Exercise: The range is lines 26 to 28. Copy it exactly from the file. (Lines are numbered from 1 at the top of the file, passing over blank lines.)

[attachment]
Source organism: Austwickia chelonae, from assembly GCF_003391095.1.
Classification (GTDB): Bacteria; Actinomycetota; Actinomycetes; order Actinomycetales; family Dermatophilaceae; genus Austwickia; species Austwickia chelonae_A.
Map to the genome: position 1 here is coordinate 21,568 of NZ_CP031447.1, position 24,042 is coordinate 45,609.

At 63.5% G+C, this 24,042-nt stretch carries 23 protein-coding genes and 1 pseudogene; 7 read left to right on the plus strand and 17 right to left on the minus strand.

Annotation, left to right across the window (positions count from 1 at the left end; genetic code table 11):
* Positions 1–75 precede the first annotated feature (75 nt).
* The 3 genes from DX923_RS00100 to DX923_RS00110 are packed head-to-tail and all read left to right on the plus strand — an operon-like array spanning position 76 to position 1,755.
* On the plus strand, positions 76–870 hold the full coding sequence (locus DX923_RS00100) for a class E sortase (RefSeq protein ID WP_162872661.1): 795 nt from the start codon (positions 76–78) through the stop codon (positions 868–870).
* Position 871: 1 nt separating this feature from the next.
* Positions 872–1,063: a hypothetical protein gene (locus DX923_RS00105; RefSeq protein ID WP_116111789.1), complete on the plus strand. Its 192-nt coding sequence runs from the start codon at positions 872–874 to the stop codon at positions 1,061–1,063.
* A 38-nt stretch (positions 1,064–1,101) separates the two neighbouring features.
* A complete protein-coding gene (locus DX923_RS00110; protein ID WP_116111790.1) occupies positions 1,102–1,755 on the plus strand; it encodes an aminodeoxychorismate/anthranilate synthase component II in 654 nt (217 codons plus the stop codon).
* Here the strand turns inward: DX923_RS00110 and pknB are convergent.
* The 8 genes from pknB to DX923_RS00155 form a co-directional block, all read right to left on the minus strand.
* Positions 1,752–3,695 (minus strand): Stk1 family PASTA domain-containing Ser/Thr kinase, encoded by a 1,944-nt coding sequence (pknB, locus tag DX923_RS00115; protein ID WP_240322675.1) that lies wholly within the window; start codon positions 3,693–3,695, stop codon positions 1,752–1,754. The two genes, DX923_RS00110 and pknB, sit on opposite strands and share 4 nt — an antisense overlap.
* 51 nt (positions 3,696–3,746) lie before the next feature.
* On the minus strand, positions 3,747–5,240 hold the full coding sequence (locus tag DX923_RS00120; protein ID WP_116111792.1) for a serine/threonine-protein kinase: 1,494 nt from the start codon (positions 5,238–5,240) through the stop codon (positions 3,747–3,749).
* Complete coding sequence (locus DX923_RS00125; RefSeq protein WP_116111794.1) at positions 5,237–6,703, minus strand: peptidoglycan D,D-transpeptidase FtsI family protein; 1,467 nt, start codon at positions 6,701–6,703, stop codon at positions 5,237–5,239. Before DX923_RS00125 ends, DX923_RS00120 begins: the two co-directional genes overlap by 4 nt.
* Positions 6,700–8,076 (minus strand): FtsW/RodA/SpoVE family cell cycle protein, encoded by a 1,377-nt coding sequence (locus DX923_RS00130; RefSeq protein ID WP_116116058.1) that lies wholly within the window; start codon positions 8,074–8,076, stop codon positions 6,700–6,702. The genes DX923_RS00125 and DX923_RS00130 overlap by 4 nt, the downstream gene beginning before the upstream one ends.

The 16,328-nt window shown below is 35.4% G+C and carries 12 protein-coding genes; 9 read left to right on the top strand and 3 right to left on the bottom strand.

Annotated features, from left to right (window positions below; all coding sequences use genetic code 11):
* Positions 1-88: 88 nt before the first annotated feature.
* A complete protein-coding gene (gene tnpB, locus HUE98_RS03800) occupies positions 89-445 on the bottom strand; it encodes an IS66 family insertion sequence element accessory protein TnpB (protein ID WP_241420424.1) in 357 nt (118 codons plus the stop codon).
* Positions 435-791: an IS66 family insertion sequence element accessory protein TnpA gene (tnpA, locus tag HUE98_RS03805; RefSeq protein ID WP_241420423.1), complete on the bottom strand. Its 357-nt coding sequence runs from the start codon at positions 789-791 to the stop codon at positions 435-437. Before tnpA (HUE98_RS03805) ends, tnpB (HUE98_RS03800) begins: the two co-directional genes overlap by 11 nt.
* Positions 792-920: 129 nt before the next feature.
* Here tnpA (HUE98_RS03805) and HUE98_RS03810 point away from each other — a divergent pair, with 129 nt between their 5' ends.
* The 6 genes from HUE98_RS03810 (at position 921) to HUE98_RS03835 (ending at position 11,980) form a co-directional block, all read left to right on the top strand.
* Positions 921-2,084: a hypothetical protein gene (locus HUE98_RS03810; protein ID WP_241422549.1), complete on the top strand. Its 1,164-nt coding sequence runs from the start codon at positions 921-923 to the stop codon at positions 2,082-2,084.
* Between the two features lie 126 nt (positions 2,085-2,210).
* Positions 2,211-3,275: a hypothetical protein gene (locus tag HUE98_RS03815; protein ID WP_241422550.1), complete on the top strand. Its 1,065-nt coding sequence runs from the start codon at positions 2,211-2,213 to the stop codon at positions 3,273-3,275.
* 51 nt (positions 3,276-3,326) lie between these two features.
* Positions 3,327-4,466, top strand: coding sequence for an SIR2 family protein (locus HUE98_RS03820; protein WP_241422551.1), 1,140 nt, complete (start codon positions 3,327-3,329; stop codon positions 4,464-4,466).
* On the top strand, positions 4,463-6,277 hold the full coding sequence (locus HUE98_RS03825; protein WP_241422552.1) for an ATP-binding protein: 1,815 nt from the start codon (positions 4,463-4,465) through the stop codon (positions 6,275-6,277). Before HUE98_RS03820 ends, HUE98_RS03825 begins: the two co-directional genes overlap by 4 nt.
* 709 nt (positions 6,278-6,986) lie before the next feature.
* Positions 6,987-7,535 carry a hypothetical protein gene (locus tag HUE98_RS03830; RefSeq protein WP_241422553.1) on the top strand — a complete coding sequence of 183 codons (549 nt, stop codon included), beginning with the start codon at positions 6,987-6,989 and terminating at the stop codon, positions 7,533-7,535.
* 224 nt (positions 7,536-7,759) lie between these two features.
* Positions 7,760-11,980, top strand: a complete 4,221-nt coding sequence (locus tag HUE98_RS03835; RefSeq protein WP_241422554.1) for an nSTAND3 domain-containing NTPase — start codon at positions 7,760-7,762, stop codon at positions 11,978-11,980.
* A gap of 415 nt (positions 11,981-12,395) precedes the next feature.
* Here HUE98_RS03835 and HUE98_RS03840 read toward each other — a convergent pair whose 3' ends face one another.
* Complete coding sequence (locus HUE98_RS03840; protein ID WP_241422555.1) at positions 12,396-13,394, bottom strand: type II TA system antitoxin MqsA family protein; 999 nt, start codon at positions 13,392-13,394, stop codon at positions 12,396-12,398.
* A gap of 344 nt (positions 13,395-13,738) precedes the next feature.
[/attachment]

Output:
* Here tnpA (HUE98_RS03805) and HUE98_RS03810 point away from each other — a divergent pair, with 129 nt between their 5' ends.
* The 6 genes from HUE98_RS03810 (at position 921) to HUE98_RS03835 (ending at position 11,980) form a co-directional block, all read left to right on the top strand.
* Positions 921-2,084: a hypothetical protein gene (locus HUE98_RS03810; protein ID WP_241422549.1), complete on the top strand. Its 1,164-nt coding sequence runs from the start codon at positions 921-923 to the stop codon at positions 2,082-2,084.